I’ve pictured it already: I’ll interview each new person, first hour free, and I’ll sort them into different groups based on their English level. Maybe I can have them do a little test or something. So then everybody will be learning with people who speak English around the same level as themselves. And I can get a whiteboard, buy teaching materials, print stuff off, make teaching plans.

And maybe I could open each class with a song, some famous pop song we all listen to and we talk about the lyrics, just to make everyone feel loose. And I’d dress snappy, too – to build that reputation, hook people with charisma. I reckon I can do it man, fuck it.

It’ll work in London, I’m sure of it. London has millions of people looking to improve their English, and they’d certainly be more motivated than anywhere else in Europe – they have to improve. I could help them find jobs, pass citizenship exams. There are language schools all over the city already, and I can undercut them. I’m just one guy, I can do it cheap and I can do it well.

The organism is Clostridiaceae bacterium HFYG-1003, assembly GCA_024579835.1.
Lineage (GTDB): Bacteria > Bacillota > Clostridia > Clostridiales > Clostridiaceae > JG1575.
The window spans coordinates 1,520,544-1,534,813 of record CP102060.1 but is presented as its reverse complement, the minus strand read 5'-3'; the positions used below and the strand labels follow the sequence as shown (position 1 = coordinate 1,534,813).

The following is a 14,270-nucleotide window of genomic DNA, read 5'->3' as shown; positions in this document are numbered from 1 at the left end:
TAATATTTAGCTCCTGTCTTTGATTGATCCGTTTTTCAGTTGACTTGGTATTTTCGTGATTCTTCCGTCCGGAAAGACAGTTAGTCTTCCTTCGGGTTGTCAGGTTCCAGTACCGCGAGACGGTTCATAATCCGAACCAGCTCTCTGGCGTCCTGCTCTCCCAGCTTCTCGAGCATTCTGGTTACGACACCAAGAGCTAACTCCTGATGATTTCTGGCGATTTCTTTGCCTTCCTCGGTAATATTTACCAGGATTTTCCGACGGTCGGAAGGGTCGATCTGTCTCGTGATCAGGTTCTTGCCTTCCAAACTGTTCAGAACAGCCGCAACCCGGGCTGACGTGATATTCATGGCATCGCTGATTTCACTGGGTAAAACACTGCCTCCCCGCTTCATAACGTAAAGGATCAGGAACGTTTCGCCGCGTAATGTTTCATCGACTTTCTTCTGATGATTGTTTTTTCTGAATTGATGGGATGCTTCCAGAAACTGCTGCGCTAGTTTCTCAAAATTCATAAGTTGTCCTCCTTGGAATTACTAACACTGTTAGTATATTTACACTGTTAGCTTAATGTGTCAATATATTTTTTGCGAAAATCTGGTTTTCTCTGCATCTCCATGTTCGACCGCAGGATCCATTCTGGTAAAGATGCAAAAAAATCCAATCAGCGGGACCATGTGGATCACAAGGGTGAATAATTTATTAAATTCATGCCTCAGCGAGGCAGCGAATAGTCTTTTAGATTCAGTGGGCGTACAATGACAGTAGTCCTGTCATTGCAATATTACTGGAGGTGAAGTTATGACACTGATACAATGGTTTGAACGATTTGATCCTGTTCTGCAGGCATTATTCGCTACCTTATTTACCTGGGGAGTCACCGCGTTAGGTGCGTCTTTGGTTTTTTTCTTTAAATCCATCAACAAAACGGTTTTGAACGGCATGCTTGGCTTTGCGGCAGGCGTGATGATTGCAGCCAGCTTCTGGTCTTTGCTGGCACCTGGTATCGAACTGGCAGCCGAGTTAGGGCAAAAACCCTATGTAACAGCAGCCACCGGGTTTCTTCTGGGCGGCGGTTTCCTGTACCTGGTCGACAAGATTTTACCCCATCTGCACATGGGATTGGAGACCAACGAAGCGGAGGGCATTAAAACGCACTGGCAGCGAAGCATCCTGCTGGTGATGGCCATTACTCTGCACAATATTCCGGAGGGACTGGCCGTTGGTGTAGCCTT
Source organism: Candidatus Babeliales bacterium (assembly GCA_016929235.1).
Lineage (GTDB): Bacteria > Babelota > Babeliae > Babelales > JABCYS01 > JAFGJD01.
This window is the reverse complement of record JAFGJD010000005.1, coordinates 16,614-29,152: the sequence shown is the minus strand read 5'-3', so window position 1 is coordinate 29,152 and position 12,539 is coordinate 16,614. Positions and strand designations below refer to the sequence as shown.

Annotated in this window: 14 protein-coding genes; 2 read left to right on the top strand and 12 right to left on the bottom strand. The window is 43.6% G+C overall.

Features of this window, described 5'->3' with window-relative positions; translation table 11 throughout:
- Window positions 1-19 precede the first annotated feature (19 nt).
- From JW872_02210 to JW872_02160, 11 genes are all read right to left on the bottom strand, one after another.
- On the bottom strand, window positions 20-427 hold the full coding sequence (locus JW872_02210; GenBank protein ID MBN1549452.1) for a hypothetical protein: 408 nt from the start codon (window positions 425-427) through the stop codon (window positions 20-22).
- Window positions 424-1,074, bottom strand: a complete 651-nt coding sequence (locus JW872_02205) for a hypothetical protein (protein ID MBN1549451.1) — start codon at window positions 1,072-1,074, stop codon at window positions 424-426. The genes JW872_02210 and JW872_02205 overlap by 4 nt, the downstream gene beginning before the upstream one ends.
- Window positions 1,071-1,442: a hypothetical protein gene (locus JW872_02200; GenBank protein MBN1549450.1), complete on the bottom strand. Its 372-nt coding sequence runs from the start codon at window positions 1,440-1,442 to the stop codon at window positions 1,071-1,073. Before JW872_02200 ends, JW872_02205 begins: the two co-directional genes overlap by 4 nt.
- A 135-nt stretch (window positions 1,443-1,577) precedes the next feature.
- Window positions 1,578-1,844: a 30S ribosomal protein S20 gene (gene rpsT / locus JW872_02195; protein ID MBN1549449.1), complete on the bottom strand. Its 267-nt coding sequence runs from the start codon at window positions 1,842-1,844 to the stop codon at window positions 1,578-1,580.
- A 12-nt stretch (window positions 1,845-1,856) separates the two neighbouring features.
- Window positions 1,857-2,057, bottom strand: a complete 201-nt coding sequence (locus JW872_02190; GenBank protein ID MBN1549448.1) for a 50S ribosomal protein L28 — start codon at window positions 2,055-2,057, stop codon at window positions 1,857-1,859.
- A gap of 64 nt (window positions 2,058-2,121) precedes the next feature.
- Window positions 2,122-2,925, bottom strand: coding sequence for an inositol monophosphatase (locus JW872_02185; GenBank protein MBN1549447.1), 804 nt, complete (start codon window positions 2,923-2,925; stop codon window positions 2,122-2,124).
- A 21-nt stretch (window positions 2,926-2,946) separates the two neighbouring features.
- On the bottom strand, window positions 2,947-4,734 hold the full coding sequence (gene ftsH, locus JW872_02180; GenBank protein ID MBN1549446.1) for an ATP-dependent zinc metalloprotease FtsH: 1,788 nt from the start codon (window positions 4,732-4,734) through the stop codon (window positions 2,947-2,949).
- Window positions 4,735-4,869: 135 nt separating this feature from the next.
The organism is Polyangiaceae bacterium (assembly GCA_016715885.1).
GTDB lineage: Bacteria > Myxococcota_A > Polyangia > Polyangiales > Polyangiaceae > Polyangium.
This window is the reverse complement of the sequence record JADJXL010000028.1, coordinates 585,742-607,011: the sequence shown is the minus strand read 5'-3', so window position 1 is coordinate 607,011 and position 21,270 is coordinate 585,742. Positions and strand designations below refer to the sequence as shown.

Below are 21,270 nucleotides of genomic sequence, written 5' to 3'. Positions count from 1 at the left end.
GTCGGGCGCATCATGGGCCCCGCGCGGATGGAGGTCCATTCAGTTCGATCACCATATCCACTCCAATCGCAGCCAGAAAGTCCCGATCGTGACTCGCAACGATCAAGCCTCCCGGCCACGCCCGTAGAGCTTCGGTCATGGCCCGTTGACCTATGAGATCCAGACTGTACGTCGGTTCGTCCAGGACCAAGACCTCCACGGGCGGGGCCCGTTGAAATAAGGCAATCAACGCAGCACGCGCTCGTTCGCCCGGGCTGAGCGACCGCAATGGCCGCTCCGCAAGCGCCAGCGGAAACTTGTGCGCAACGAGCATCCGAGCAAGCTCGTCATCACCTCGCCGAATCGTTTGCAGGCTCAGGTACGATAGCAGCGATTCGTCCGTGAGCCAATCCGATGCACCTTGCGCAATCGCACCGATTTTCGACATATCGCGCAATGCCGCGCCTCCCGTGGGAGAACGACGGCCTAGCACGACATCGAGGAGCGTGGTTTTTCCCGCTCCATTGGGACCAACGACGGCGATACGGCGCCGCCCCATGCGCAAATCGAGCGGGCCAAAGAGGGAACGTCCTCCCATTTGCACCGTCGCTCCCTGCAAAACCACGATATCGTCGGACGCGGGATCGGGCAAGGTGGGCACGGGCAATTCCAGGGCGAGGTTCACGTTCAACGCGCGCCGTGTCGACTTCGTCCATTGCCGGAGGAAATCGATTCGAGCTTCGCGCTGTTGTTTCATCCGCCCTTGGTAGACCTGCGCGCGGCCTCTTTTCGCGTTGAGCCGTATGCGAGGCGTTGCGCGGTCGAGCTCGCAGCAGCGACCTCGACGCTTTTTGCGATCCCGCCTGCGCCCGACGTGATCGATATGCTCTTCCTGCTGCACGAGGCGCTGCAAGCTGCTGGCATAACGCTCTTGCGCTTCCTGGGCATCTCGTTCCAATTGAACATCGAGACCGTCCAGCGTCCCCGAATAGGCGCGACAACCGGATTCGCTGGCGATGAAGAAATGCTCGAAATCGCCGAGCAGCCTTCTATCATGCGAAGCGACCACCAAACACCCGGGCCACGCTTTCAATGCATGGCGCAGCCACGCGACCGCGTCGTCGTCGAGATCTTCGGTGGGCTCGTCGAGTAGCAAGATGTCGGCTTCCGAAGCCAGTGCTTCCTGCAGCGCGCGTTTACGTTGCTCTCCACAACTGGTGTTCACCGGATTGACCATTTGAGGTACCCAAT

You know why else it’s a good idea? Because adults are lonely as shit man. So, so many lonely people – and I know because I’ve been one, I am one, only I’ve gotten used to it by now so I’m fine. It’s pandemic. And what an opportunity – what a ray of sunshine – to take the price of one-and-a-half pints of beer and instead spend it on an hour of friendship and laughter and stimulation and learning. I could put out snacks. I could make games. We could do role plays, silly stuff. We could read novels together, a few pages per class. I could set weird homeworks, creative writing assignments that I’d have loved as a kid. I could set up events outside the classroom, cultural afternoons where we go to a museum or something and discuss it afterwards.